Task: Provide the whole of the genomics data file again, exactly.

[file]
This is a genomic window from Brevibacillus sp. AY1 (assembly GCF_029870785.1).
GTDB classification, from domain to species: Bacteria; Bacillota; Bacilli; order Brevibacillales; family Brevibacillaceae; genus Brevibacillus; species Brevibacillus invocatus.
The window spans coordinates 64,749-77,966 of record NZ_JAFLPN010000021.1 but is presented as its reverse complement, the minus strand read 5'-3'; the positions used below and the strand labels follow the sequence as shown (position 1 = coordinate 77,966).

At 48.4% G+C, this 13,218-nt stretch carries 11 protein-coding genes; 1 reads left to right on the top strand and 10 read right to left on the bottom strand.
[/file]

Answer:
This is a genomic window from Brevibacillus sp. AY1 (assembly GCF_029870785.1).
GTDB classification, from domain to species: Bacteria; Bacillota; Bacilli; order Brevibacillales; family Brevibacillaceae; genus Brevibacillus; species Brevibacillus invocatus.
The window spans coordinates 64,749-77,966 of record NZ_JAFLPN010000021.1 but is presented as its reverse complement, the minus strand read 5'-3'; the positions used below and the strand labels follow the sequence as shown (position 1 = coordinate 77,966).

At 48.4% G+C, this 13,218-nt stretch carries 11 protein-coding genes; 1 reads left to right on the top strand and 10 read right to left on the bottom strand.